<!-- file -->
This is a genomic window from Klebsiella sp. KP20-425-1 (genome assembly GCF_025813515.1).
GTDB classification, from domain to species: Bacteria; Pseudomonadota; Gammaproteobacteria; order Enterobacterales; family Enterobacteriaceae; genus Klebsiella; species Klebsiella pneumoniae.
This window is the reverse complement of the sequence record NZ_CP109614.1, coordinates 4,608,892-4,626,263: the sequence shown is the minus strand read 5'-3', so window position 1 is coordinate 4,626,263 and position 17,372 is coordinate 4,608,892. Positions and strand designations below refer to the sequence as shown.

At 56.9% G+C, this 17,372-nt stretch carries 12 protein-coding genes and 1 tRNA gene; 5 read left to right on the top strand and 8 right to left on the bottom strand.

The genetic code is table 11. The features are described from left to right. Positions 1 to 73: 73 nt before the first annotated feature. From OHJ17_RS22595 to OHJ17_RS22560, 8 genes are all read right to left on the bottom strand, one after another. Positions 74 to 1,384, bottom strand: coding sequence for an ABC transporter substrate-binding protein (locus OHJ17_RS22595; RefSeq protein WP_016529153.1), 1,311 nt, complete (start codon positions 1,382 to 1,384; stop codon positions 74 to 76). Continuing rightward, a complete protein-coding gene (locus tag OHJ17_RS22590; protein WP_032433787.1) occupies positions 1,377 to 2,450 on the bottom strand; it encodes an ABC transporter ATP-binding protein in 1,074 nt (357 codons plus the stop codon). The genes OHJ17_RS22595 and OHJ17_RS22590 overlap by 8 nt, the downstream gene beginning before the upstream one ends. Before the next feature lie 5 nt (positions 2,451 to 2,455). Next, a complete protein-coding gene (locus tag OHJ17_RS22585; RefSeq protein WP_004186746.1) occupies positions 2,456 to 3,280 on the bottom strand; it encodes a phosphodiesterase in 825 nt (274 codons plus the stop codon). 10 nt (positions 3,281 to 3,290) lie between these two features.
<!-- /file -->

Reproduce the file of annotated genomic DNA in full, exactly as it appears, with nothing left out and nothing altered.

This is a genomic window from Klebsiella sp. KP20-425-1 (genome assembly GCF_025813515.1).
GTDB classification, from domain to species: Bacteria; Pseudomonadota; Gammaproteobacteria; order Enterobacterales; family Enterobacteriaceae; genus Klebsiella; species Klebsiella pneumoniae.
This window is the reverse complement of the sequence record NZ_CP109614.1, coordinates 4,608,892-4,626,263: the sequence shown is the minus strand read 5'-3', so window position 1 is coordinate 4,626,263 and position 17,372 is coordinate 4,608,892. Positions and strand designations below refer to the sequence as shown.

At 56.9% G+C, this 17,372-nt stretch carries 12 protein-coding genes and 1 tRNA gene; 5 read left to right on the top strand and 8 right to left on the bottom strand.

The genetic code is table 11. The features are described from left to right. Positions 1 to 73: 73 nt before the first annotated feature. From OHJ17_RS22595 to OHJ17_RS22560, 8 genes are all read right to left on the bottom strand, one after another. Positions 74 to 1,384, bottom strand: coding sequence for an ABC transporter substrate-binding protein (locus OHJ17_RS22595; RefSeq protein WP_016529153.1), 1,311 nt, complete (start codon positions 1,382 to 1,384; stop codon positions 74 to 76). Continuing rightward, a complete protein-coding gene (locus tag OHJ17_RS22590; protein WP_032433787.1) occupies positions 1,377 to 2,450 on the bottom strand; it encodes an ABC transporter ATP-binding protein in 1,074 nt (357 codons plus the stop codon). The genes OHJ17_RS22595 and OHJ17_RS22590 overlap by 8 nt, the downstream gene beginning before the upstream one ends. Before the next feature lie 5 nt (positions 2,451 to 2,455). Next, a complete protein-coding gene (locus tag OHJ17_RS22585; RefSeq protein WP_004186746.1) occupies positions 2,456 to 3,280 on the bottom strand; it encodes a phosphodiesterase in 825 nt (274 codons plus the stop codon). 10 nt (positions 3,281 to 3,290) lie between these two features.